Typically, in a non-BOE lender situation, the lender would be in no position to dictate a debt-equity swap at this point. Its just that the BOE doesn't want to get into a position whereby it is in a position to dictate, because that would mean they weren't getting anyhting currently, let alone in the future.

  • 22.
  • At 04:07 PM on 10 Jan 2008,
  • Andy wrote:

A standard securitisation along the lines of Granite would get over 90% of the bonds a AAA rating anyway, without the use of a monoline, provided that the mortgage assets are not the >100% LTV loans (and even then 85% or so would probably get the top rating). As Chris points out, the monolines are in trouble themselves and are being hauled over the coals for stepping beyond their original job of insuring municipal debt.

Perversly, once the loans have been securitised, the AAA notes are eligible as repo collateral at the Bank of England window, so we could end up lending them the money anyway! Alliance and Leicester did £10bn of this in October, all notes retained by the bank and used as collateral.

  • 23.
  • At 04:20 PM on 10 Jan 2008,
  • Bryan wrote:

"But in order to make them sellable, these new Rock bonds would need a triple-A credit rating."

The main rating agencies are hopelessly compromised at the moment anyway, and any attempt to tag these new psuedo-Granite bonds as AAA will be brushed aside by the markets. This story is going to run and run and the end game will be certainly be worth watching!

  • 24.
  • At 05:34 PM on 10 Jan 2008,
  • Andy wrote:

A standard securitisation along the lines of Granite would get over 90% of the bonds a AAA rating anyway, without the use of a monoline, provided that the mortgage assets are not the >100% LTV loans (and even then 85% or so would probably get the top rating). As Chris points out, the monolines are in trouble themselves and are being hauled over the coals for stepping beyond their original job of insuring municipal debt.

Perversly, once the loans have been securitised, the AAA notes are eligible as repo collateral at the Bank of England window, so we could end up lending them the money anyway! Alliance and Leicester did £10bn of this in October, all notes retained by the bank and used as collateral.

  • 25.
  • At 05:36 PM on 10 Jan 2008,
  • Alexander wrote:

I can see where Goldman Sachs are coming from on this. And where the Government hopes that it is going. But given that the danger for the British financial system has now passed is there really any need to prolong this further? Nationalisation might even be a positive message to send to the markets at this juncture.As long as the North East of England is not rebranded New Virginia with an outpost on my local high street (unnecesarily reminding me of Branson on a daily basis) I don't much care now what happens.

  • 26.
  • At 08:37 PM on 10 Jan 2008,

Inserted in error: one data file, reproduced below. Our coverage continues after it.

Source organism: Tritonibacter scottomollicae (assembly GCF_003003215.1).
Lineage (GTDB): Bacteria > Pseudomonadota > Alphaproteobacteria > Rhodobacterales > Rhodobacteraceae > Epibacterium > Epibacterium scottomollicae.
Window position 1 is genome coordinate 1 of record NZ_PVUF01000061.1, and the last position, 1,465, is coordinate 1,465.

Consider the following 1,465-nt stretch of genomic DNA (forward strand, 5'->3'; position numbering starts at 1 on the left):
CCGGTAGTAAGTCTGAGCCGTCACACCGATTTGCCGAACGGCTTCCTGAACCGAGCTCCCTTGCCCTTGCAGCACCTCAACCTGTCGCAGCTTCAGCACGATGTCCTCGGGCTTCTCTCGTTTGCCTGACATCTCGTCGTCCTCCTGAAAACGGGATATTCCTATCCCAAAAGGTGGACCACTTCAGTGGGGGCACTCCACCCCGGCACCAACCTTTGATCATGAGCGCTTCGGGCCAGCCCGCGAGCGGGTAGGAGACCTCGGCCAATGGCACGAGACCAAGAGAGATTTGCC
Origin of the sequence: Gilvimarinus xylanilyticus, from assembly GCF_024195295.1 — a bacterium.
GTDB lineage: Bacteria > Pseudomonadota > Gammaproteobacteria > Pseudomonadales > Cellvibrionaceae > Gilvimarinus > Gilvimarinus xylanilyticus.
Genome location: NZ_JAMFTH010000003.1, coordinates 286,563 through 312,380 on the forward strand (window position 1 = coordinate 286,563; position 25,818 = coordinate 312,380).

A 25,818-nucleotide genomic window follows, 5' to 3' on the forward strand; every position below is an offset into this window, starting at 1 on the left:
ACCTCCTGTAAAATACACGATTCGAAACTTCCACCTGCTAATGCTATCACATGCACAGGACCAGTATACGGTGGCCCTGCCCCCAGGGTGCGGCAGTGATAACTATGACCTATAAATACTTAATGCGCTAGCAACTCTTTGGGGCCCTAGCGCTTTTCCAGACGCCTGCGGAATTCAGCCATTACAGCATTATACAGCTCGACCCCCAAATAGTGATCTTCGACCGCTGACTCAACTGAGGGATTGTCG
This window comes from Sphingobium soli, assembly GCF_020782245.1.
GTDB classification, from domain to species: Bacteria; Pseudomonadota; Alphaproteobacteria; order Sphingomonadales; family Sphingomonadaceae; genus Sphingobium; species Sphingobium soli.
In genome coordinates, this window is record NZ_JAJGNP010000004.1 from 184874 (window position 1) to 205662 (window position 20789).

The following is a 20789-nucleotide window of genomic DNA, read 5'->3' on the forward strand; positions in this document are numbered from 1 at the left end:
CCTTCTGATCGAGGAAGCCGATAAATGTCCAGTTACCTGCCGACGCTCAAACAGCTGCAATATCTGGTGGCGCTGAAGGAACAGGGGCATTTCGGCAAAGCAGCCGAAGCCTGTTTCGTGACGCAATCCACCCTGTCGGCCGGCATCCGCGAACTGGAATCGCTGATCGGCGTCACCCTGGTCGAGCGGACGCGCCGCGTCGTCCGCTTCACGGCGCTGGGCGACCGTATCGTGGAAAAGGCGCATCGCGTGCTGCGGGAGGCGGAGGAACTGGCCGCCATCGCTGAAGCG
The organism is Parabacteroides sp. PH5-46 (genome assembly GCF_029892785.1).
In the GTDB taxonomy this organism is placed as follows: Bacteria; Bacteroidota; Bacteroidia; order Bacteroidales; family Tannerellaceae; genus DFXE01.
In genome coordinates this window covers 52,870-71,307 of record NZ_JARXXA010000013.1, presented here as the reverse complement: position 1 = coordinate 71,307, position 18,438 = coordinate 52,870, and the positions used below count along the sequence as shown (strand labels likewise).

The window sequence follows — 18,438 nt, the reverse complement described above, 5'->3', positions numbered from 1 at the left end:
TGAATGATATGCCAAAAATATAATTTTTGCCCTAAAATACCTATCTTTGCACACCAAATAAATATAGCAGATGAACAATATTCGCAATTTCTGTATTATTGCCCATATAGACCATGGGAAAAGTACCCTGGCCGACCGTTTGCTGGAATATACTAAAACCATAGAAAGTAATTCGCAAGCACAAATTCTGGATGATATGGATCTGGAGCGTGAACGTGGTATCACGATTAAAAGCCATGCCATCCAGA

• phil wrote:

It makes me really angry that Gordon Brown makes the taxpayer keep bailing out failed capitalists. And still we dont get told the full story.

The fact is that NR is bankrupt - a basket case. It cannot continue to function without subsidy. No commercial concern is willing to buy it without massive sweeteners from the government. It is not just a liquidity problem it is kaput.

We can only speculate about the level of the excess of its debts over its assets. This is partly the public does not know how much junk CDOs etc it holds, and partly because it is so difficult to discern how much bad debt through bad lending it holds.

Also, NR was borrowing on the international money markets. If there are substantial debts outstanding which are not denominated in pounds, then the slump in the pound which is just getting going will mean big losses. For instance 10 billion pounds borrowed in Yen 3 months ago would cost £11 billion to repay now.

There is a lot of talk about the strength of the NR loan book, and that it has an LTV ratio of around 60. But this is meaningless because it averages across borrowers. I am sure there are a lot of very sound borrowers at NR from when it was a Building Society. However there are also a lot of recent reckless loans. What we need to know is how much unsecured loan there is, and how much there would be if the property market falls by 30%, as is quite likely.

It will not be easy to gain an accurate figure given that NR was indulging in the now common industry practice of not enquiring too closely into the true value of the properties against which its mortgages are secured.

It is factors like these which Virgin, Olivant and co will be trying to unravel.

However it looks extremely unlikely that even with tens of billions of State money they will be prepared to take it on.

Goldman Sachs is taking the p***. As are the hedge fund shareholders. They seem to reckon the government is so incompetent, and so deep in the sh*t that there may be more government money sloshing around which they can extract. Unfortunately they may be right.

  • 27.
  • At 09:02 AM on 11 Jan 2008,
  • affa wrote:

All said, stakeholders should meet.

Lender of Last Resort (LLR) is not a state aid. It is therefore legal and can continue (as long as borrower's operation is profitable)

LLR facility is part of monetary policy (rather than fiscal policy).

Sterling Monetary Policy falls outside Euro Monetary Union and European State Aid rules.

That may be why the other borrowers of LLR facility can remain anonymous and can continue under "other assets" category on Balance Sheet

  • 28.
  • At 11:34 AM on 11 Jan 2008,
  • Martin wrote:

"the big shareholders in the Rock tell me they are profoundly uninterested in what Virgin has to offer – and those shareholders have the power of veto"

Robert, why don't you tell it as it is - these 'shareholders' took a gamble by buying after the crisis took hold and in one case has continued to build up its holding.

As the lender we can (the Government) can call in the debt forcing a sale of the business on any terms a court sees fit to impose or could simply pass legislation to nationalise it.

The shareholders do not have a veto in such circumstances.